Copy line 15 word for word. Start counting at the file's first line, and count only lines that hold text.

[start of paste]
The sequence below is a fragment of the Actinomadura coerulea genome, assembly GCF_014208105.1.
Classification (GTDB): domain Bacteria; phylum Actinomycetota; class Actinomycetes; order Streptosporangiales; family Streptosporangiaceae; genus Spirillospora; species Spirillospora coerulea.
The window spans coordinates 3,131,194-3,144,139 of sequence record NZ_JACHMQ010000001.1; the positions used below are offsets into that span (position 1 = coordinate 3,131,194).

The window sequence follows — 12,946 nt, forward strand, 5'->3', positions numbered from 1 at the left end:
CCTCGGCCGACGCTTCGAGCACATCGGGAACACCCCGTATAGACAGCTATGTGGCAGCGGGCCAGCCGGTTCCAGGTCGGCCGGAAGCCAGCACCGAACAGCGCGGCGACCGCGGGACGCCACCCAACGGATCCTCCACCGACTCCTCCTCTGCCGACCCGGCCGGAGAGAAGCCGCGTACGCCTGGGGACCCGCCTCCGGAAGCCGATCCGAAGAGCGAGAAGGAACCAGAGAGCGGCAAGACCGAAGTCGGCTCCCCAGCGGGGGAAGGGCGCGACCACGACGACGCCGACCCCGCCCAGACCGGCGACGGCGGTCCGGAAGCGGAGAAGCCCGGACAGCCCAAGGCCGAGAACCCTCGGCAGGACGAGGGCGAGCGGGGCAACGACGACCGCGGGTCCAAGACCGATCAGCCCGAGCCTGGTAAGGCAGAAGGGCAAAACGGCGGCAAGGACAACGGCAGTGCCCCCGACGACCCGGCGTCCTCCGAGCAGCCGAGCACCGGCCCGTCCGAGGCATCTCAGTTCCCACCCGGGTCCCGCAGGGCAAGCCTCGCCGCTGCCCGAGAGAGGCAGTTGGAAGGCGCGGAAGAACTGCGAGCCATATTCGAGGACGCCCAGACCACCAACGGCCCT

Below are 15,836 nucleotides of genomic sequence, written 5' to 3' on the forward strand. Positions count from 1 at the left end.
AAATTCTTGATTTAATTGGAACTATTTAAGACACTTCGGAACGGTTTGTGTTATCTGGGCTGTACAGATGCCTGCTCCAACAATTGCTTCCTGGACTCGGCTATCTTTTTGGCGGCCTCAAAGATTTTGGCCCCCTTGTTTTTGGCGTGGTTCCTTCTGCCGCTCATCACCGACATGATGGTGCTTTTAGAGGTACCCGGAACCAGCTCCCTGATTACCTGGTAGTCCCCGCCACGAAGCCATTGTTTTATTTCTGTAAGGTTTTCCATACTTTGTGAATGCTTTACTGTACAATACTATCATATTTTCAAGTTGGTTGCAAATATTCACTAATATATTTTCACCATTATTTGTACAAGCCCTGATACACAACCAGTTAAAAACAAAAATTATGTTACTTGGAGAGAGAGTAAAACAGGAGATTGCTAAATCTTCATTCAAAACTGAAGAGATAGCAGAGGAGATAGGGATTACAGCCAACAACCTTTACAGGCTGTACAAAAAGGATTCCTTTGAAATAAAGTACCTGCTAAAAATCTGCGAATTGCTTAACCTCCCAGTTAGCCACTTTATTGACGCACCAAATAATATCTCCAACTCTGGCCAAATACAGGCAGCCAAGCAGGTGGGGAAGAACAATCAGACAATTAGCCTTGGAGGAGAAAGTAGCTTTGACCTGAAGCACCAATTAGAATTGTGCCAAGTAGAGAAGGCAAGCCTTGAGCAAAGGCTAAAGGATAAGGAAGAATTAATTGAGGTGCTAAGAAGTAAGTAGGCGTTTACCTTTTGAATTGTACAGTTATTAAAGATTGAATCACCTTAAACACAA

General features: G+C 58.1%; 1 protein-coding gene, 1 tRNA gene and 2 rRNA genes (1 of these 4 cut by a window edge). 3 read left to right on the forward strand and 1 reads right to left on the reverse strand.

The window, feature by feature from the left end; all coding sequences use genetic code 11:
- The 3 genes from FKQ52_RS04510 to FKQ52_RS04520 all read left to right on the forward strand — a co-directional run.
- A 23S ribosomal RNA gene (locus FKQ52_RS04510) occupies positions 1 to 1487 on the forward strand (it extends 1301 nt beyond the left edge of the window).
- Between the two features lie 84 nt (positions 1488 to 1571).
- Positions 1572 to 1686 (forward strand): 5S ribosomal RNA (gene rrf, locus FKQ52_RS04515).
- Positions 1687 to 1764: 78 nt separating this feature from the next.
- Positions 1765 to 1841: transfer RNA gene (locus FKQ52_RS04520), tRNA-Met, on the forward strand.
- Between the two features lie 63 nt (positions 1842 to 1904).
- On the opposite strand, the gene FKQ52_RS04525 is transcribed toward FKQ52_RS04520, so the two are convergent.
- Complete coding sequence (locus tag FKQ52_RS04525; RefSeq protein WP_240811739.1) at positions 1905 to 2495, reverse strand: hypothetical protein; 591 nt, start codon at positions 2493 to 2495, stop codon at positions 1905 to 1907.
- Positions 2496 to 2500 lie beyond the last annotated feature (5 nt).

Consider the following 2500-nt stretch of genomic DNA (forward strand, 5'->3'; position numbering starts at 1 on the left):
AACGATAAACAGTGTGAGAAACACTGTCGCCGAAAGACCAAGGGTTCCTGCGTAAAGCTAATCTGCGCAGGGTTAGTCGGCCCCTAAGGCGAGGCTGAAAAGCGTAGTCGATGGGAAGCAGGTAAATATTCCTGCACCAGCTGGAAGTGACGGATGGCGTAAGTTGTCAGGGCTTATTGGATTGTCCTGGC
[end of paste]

- Positions 1765 to 1841: transfer RNA gene (locus FKQ52_RS04520), tRNA-Met, on the forward strand.